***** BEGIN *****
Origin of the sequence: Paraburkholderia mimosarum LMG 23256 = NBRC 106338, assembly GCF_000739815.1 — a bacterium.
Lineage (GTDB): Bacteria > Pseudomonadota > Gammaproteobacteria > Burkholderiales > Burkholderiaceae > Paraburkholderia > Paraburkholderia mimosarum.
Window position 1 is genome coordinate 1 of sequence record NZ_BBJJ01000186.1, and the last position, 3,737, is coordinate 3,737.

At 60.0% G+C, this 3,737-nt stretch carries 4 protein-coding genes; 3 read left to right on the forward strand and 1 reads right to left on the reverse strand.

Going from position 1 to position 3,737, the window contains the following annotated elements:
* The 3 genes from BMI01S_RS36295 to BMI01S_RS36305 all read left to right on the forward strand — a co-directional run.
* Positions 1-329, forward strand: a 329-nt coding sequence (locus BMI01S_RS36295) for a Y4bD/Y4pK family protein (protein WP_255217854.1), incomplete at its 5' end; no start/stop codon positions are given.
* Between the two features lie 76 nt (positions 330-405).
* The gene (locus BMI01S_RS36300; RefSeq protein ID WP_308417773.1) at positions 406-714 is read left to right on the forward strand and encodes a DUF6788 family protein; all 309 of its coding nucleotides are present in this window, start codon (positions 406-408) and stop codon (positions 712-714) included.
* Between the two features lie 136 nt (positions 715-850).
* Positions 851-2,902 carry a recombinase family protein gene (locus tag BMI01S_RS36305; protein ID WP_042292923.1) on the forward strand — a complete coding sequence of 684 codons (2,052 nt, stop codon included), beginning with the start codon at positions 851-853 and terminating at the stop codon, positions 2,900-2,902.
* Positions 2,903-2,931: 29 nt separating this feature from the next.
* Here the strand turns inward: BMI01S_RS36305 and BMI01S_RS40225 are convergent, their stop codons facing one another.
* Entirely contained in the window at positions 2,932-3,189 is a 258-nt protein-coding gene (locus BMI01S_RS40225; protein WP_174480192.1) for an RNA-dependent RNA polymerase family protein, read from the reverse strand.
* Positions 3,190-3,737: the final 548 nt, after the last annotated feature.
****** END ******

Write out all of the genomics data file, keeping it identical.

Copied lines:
Origin of the sequence: Paraburkholderia mimosarum LMG 23256 = NBRC 106338, assembly GCF_000739815.1 — a bacterium.
Lineage (GTDB): Bacteria > Pseudomonadota > Gammaproteobacteria > Burkholderiales > Burkholderiaceae > Paraburkholderia > Paraburkholderia mimosarum.
Window position 1 is genome coordinate 1 of sequence record NZ_BBJJ01000186.1, and the last position, 3,737, is coordinate 3,737.

At 60.0% G+C, this 3,737-nt stretch carries 4 protein-coding genes; 3 read left to right on the forward strand and 1 reads right to left on the reverse strand.

Going from position 1 to position 3,737, the window contains the following annotated elements:
* The 3 genes from BMI01S_RS36295 to BMI01S_RS36305 all read left to right on the forward strand — a co-directional run.
* Positions 1-329, forward strand: a 329-nt coding sequence (locus BMI01S_RS36295) for a Y4bD/Y4pK family protein (protein WP_255217854.1), incomplete at its 5' end; no start/stop codon positions are given.
* Between the two features lie 76 nt (positions 330-405).
* The gene (locus BMI01S_RS36300; RefSeq protein ID WP_308417773.1) at positions 406-714 is read left to right on the forward strand and encodes a DUF6788 family protein; all 309 of its coding nucleotides are present in this window, start codon (positions 406-408) and stop codon (positions 712-714) included.
* Between the two features lie 136 nt (positions 715-850).
* Positions 851-2,902 carry a recombinase family protein gene (locus tag BMI01S_RS36305; protein ID WP_042292923.1) on the forward strand — a complete coding sequence of 684 codons (2,052 nt, stop codon included), beginning with the start codon at positions 851-853 and terminating at the stop codon, positions 2,900-2,902.
* Positions 2,903-2,931: 29 nt separating this feature from the next.
* Here the strand turns inward: BMI01S_RS36305 and BMI01S_RS40225 are convergent, their stop codons facing one another.
* Entirely contained in the window at positions 2,932-3,189 is a 258-nt protein-coding gene (locus BMI01S_RS40225; protein WP_174480192.1) for an RNA-dependent RNA polymerase family protein, read from the reverse strand.
* Positions 3,190-3,737: the final 548 nt, after the last annotated feature.